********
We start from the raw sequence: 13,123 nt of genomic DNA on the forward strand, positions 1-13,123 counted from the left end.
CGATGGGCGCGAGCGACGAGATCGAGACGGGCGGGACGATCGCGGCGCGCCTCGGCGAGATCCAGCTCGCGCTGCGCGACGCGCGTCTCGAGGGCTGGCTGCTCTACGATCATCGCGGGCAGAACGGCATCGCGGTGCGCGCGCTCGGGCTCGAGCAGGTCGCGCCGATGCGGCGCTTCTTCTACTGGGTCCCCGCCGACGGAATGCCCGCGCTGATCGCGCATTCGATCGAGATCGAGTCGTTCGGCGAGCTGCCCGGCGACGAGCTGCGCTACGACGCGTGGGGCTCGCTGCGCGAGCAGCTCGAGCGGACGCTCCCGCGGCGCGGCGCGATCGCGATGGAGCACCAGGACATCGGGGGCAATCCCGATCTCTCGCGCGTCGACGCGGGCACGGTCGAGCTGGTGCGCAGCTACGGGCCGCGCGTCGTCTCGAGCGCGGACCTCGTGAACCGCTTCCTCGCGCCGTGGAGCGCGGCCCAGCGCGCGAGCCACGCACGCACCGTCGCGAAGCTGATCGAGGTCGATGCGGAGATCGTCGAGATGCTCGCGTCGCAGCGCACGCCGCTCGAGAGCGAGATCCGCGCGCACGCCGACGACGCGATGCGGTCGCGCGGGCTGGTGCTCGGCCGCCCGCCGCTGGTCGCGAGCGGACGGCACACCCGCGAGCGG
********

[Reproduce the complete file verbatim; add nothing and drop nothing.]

We start from the raw sequence: 13,123 nt of genomic DNA on the forward strand, positions 1-13,123 counted from the left end.
CGATGGGCGCGAGCGACGAGATCGAGACGGGCGGGACGATCGCGGCGCGCCTCGGCGAGATCCAGCTCGCGCTGCGCGACGCGCGTCTCGAGGGCTGGCTGCTCTACGATCATCGCGGGCAGAACGGCATCGCGGTGCGCGCGCTCGGGCTCGAGCAGGTCGCGCCGATGCGGCGCTTCTTCTACTGGGTCCCCGCCGACGGAATGCCCGCGCTGATCGCGCATTCGATCGAGATCGAGTCGTTCGGCGAGCTGCCCGGCGACGAGCTGCGCTACGACGCGTGGGGCTCGCTGCGCGAGCAGCTCGAGCGGACGCTCCCGCGGCGCGGCGCGATCGCGATGGAGCACCAGGACATCGGGGGCAATCCCGATCTCTCGCGCGTCGACGCGGGCACGGTCGAGCTGGTGCGCAGCTACGGGCCGCGCGTCGTCTCGAGCGCGGACCTCGTGAACCGCTTCCTCGCGCCGTGGAGCGCGGCCCAGCGCGCGAGCCACGCACGCACCGTCGCGAAGCTGATCGAGGTCGATGCGGAGATCGTCGAGATGCTCGCGTCGCAGCGCACGCCGCTCGAGAGCGAGATCCGCGCGCACGCCGACGACGCGATGCGGTCGCGCGGGCTGGTGCTCGGCCGCCCGCCGCTGGTCGCGAGCGGACGGCACACCCGCGAGCGG